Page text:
Fate unclear for Calif. inmate firefighting crews

State officials in California are concerned that a move to save money and reduce the state's prison population will have major consequences during firefighting season, jeopardizing a program that puts 4,300 state prison inmates on the front lines of wildland blazes each year.

The inmate crews provide a vital work force in a state where wildfires burn hundreds of homes and tens of thousands of acres in a typical year and have become even more important as budget cuts have reduced the number of seasonal firefighters employed by the state.

It's the largest such program in the nation, with inmates making up nearly half of California's wildland firefighters. But it's endangered by Gov. Jerry Brown's plan to shift responsibility for tens of thousands of lower-level offenders from state prisons to county jails to save the state money and to comply with a U.S. Supreme Court ruling that upheld a lower court in ordering California to reduce overcrowding in its prison system.

Brown's plan targets lower-level offenders, the same inmates who generally qualify for the prisoner fire camps.

Officials say the program will not be affected this fire season because the inmate shift has not yet been funded. They are hoping county sheriffs will send inmates to the camps in future years, but say that's uncertain.

"It's a tough issue," said Oscar Hidalgo, a spokesman for the California Department of Corrections and Rehabilitation. "We're doing everything we can to maintain it, either through the counties or even looking very closely at eligibility for those inmates and if we can somehow retain those inmates in fighting fires."

The California Department of Forestry and Fire Protection says the program is even more important because $31 million in budget cuts have eliminated 730 seasonal state firefighters, leaving 2,400.

That means there will be three firefighters on each of the department's fire engines during the peak fire season, down from four, said spokesman Daniel Berlant. The department will keep its 3,300 full-time firefighters despite the budget cuts.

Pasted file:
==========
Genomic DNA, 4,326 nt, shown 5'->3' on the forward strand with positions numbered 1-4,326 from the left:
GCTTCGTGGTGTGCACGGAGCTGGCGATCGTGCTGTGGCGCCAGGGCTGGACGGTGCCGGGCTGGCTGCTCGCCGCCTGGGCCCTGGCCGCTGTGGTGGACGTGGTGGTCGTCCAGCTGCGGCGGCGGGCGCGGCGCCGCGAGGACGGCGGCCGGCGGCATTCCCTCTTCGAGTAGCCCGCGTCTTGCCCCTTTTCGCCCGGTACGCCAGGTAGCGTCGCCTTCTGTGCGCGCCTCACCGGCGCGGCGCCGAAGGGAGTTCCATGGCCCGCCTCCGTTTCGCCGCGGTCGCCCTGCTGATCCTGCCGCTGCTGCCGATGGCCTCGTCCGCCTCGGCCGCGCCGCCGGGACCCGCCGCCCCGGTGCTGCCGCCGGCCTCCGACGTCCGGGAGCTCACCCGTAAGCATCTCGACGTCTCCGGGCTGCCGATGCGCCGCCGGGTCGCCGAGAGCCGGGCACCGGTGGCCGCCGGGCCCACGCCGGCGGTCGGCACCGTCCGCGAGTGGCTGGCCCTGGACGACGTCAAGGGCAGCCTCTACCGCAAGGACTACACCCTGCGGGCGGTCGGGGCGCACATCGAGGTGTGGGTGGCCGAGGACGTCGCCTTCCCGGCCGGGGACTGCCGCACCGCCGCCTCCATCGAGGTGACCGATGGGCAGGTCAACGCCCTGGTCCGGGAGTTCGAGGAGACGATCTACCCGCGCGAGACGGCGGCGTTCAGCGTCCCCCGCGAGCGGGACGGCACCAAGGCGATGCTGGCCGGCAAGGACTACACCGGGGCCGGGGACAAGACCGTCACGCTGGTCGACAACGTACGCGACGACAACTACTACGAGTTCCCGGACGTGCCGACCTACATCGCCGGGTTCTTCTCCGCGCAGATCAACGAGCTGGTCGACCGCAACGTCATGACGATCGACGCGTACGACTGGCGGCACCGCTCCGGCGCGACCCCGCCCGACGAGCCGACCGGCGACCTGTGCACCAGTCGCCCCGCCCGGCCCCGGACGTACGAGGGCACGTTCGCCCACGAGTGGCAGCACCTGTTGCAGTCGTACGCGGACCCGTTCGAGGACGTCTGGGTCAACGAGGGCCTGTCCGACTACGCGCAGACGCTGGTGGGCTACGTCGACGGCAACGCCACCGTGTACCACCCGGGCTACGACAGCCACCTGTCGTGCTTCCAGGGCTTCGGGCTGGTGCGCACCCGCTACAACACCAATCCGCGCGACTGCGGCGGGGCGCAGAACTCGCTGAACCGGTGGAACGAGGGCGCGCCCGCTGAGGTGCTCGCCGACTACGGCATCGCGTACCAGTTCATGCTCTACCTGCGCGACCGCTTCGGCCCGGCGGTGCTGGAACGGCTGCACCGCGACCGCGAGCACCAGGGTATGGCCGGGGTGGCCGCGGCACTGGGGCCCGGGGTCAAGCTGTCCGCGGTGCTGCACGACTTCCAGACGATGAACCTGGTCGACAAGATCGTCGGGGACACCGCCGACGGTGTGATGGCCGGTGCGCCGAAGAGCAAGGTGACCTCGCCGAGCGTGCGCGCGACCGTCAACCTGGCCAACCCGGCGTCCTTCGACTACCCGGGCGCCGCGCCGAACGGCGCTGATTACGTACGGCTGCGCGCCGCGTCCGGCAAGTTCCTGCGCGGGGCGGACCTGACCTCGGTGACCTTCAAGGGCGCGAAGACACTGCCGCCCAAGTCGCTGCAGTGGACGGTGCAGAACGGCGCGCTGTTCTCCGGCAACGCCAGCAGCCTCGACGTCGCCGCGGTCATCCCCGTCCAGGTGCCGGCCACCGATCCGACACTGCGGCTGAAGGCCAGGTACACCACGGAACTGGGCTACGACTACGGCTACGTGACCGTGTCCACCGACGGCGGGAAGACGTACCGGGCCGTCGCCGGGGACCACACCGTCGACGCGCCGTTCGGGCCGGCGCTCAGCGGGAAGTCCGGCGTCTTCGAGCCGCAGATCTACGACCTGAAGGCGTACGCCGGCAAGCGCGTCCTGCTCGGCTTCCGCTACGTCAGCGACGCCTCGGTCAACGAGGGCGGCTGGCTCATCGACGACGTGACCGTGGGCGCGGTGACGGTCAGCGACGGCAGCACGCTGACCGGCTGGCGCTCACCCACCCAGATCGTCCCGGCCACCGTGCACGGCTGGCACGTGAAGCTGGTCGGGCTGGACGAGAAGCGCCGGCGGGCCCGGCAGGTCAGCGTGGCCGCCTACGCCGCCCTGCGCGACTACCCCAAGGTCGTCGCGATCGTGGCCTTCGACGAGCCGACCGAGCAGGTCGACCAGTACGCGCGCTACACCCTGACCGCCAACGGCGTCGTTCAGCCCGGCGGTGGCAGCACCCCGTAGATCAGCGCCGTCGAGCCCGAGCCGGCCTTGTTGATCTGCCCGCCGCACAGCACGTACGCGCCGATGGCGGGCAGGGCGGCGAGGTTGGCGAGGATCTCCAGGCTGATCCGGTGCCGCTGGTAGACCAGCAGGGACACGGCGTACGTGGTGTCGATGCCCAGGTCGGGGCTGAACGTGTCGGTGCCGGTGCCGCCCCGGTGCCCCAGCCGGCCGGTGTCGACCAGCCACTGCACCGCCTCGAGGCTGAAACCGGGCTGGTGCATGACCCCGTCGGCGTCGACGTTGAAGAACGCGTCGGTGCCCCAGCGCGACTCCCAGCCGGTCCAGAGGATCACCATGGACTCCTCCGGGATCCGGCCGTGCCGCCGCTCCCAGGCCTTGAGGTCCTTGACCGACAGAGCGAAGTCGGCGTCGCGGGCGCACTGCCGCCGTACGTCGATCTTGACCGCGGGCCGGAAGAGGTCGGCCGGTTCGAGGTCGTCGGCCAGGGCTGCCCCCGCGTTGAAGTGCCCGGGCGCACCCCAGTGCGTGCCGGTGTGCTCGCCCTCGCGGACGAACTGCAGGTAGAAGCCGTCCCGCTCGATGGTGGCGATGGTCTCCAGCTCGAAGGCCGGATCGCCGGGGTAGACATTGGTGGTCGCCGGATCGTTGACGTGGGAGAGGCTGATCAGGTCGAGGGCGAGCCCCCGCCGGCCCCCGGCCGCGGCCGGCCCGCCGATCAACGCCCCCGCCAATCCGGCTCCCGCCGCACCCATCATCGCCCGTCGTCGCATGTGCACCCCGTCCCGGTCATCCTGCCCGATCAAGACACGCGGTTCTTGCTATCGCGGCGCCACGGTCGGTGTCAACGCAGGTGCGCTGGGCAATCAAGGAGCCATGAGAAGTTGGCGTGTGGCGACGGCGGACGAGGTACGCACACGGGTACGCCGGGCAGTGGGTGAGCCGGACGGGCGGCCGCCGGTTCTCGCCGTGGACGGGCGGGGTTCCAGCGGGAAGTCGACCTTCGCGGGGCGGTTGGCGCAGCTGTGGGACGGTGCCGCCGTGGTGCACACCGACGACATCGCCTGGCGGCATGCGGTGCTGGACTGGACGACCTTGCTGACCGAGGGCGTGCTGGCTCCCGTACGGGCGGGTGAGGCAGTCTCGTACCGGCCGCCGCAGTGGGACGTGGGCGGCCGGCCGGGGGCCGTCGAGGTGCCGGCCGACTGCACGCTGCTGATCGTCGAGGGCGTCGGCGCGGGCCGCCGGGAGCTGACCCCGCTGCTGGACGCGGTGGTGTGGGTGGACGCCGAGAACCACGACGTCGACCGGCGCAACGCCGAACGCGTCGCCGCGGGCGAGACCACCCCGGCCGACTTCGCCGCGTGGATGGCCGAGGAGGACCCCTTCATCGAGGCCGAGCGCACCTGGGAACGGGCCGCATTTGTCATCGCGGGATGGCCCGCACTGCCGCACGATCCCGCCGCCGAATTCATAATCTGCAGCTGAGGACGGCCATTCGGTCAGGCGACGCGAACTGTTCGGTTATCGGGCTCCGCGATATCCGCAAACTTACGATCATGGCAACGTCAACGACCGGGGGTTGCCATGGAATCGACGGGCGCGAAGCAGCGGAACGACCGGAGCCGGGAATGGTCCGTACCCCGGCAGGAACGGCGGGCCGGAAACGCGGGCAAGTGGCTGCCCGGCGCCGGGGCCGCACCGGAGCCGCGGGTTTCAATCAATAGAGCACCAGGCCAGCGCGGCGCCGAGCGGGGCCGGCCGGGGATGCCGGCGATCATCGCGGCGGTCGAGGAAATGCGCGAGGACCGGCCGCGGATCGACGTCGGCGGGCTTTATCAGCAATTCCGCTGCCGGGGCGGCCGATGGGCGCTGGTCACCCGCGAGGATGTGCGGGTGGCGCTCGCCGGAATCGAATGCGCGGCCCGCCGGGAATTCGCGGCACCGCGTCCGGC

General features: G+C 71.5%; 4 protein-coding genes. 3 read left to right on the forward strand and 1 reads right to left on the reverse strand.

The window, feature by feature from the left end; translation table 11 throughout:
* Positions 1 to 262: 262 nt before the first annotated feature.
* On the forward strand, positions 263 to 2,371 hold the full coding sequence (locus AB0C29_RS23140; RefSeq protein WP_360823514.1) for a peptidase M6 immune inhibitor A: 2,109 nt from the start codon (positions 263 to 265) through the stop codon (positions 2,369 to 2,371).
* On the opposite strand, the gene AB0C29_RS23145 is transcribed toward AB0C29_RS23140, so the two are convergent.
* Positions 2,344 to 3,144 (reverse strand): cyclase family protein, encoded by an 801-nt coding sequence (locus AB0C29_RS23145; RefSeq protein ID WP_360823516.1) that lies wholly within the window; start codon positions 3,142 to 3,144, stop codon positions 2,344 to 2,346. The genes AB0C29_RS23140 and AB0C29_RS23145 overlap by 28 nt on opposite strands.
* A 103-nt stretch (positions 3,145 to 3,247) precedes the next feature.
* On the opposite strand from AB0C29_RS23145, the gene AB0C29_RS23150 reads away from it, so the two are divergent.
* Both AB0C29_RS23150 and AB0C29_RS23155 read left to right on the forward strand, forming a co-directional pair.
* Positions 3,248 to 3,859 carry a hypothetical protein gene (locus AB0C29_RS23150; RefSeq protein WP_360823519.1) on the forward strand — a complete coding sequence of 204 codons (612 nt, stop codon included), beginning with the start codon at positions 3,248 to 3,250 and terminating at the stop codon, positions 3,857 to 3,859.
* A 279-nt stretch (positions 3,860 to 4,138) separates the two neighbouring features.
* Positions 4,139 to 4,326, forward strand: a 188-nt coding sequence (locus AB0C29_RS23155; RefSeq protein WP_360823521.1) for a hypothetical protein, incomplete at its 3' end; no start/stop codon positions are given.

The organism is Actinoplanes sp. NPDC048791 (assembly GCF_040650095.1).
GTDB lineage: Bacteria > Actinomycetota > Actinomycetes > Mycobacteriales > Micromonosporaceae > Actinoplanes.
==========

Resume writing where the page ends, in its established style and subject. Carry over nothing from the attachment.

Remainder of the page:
The department's full-time and seasonal firefighters operate fire engines, bulldozers, helicopters and airplanes. But it is the inmate crews that do the dirty, exhausting work of cutting and scraping fire lines with hand tools.

"They go on the front line on the fires. Their job is to go around the perimeter of a fire and clear brush, so we put a doughnut ring around the fire so there's nothing left to burn," Berlant said. "They really are the backbone of firefighting."

Arizona, Colorado, Georgia, Idaho, Mississippi, Nevada, New Mexico, North Carolina, Oregon, South Dakota, Washington and Wyoming are among states that use inmates to fight fires.

But California's inmate firefighter program is larger than many states' entire prison populations, said Alison Lawrence, a policy specialist with the National Conference of State Legislatures.

From the first permanent firefighting camp in 1946, California's program has expanded to 39 state-operated camps and another five run by Los Angeles County. Two of the state's camps are staffed by female inmates and two by juvenile offenders.

Most inmates earn $1.45 a day when they are in training or doing community work projects. They earn $1 an hour when they are called out to fight fires. Many also qualify for two days' credit toward earlier release for each day they spend in the camps.